This happened in the 20th-century United States.

Back to Jews and today’s Europe. Ivan Fisher wrote his opera The Red Heifer about the aforementioned 1882 Tisza-Eszlar affair when Jews were accused of killing a Christian girl in a religious frenzy. Fisher said Hungary’s politicians now wanted to reopen the case, stating in 2012 that the acquittal of the Jews in 1882 had been a whitewash. In a recent New Yorker profile, composer Márton Gyöngyösi, the deputy parliamentary leader of Jobbik, who got 20% of the votes in 2014, is quoted as saying that the opera was “sheer provocation”. This is the same gentleman who proposed in a 2012 speech that the Hungarian government should “tally up people of Jewish ancestry” because they “pose a national-security risk”.

Not that Hungary is the only place where old fake news is insidiously revived. Israel is being singled on a variety of issues that no other country, society or tribe has ever been, the headlines about how many Palestinian children have died in particular, even though accidental, relative to the numbers Shiites and Sunnis kill willfully and with abandon for the last few years – the constant attacks on Christians in particular. Perhaps the Middle East population is now not as illiterate as its Middle Ages counterparts, but myths close literate minds too – and not only in the Middle East, as Harvard-trained Massachusetts academics’ involvement in the Amirault case showed.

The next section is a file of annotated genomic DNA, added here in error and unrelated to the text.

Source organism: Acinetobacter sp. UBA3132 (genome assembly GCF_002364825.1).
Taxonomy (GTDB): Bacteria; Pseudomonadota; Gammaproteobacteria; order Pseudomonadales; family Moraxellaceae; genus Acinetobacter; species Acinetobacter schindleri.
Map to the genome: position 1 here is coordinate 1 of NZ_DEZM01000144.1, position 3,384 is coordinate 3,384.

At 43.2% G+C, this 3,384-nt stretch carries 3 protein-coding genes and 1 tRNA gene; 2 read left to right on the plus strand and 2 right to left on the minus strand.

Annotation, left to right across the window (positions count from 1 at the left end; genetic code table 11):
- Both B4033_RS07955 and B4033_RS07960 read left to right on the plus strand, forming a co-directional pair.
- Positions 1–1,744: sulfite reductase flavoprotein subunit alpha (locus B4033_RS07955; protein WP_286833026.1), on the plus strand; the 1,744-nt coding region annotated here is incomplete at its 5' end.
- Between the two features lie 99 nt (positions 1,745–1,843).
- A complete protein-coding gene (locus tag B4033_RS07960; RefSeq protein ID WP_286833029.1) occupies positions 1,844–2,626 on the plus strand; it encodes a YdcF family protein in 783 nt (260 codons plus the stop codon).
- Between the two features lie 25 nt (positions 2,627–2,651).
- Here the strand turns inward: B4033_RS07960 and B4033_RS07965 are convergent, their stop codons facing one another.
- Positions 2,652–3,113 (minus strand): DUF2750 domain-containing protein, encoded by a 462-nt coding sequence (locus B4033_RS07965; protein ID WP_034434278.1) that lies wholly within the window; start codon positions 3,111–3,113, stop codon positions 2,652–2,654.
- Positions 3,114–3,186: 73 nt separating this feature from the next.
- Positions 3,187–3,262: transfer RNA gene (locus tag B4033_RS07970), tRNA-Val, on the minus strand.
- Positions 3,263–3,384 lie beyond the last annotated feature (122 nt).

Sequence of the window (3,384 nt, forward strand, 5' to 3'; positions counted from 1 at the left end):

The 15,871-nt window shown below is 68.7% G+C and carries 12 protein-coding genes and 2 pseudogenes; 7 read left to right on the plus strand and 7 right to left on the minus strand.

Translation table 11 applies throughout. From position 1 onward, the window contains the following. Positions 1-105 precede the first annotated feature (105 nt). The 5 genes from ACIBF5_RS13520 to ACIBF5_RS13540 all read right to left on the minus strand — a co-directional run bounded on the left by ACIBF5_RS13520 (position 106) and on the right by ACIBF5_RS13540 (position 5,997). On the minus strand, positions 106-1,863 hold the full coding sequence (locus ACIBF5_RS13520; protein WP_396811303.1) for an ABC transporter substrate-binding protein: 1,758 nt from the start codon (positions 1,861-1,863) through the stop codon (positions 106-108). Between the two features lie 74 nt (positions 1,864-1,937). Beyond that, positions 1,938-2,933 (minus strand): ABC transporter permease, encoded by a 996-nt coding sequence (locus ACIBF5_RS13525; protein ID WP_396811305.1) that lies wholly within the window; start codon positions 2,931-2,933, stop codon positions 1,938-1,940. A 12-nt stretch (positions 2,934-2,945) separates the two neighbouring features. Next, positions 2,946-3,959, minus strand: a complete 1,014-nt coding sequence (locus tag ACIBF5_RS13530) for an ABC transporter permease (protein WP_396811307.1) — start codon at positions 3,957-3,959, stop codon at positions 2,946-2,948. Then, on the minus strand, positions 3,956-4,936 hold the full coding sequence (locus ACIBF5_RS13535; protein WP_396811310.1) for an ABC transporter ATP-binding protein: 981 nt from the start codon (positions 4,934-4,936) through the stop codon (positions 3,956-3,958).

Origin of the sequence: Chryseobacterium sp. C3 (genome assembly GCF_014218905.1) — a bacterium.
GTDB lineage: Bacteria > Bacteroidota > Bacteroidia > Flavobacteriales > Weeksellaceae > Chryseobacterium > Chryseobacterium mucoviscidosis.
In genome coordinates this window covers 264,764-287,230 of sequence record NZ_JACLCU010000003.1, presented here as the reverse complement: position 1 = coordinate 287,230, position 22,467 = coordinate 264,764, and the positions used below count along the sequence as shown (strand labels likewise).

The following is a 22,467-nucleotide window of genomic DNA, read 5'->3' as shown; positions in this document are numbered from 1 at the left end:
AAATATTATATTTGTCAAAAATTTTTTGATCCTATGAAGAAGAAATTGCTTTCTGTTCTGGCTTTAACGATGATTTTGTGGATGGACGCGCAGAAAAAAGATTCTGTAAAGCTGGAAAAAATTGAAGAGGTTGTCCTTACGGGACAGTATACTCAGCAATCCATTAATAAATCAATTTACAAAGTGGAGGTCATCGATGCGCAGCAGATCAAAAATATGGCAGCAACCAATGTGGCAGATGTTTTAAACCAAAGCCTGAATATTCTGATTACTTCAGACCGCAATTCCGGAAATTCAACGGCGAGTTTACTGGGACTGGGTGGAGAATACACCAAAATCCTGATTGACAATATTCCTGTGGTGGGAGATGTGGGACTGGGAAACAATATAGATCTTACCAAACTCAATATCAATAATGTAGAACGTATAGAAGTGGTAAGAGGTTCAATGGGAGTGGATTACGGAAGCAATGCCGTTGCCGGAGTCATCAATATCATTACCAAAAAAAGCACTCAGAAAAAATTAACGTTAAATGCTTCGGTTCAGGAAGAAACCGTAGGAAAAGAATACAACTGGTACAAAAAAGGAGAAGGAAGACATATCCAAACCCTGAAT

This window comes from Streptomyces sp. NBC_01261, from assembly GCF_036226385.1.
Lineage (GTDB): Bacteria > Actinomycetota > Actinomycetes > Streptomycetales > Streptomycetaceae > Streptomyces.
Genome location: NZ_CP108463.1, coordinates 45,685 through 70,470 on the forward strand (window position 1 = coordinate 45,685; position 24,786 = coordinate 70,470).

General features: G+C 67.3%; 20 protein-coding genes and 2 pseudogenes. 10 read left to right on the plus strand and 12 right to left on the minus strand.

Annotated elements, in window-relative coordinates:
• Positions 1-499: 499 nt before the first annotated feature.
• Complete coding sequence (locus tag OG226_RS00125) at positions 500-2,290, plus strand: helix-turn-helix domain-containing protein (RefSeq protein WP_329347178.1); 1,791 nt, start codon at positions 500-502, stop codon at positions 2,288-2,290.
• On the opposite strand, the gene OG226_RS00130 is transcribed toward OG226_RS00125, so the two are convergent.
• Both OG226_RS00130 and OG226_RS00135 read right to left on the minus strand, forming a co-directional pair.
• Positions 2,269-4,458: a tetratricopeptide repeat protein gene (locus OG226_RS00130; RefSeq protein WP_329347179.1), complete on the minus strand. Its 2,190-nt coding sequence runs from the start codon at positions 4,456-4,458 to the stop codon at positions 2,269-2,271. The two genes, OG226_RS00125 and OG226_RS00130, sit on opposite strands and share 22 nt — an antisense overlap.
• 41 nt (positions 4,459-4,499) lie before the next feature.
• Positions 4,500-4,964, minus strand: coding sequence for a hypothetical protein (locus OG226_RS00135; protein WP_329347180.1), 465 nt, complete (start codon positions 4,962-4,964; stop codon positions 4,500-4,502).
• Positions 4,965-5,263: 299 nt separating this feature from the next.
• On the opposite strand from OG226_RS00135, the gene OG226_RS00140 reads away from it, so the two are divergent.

And now we have US President Donald Trump’s tweets: a new method of communication and a style certainly not meant to be taken literally – but which often has been, bringing much unnecessary diversion between the “140-character-tweeter communicators” on one side, and journalists and academics on the other, a new version of well-documented miscommunication between those used to oral communication and those whose minds become trapped by words.

The more things change, the more some things stay the same.

Reuven Brenner is a governor at IEDM (Institut Économique de Montréal). He is professor emeritus at McGill University. He was the recipient of a Fulbright Fellowship, was awarded the Canada Council's prestigious Killam Fellowship Award in 1991, and is a member of the Royal Society.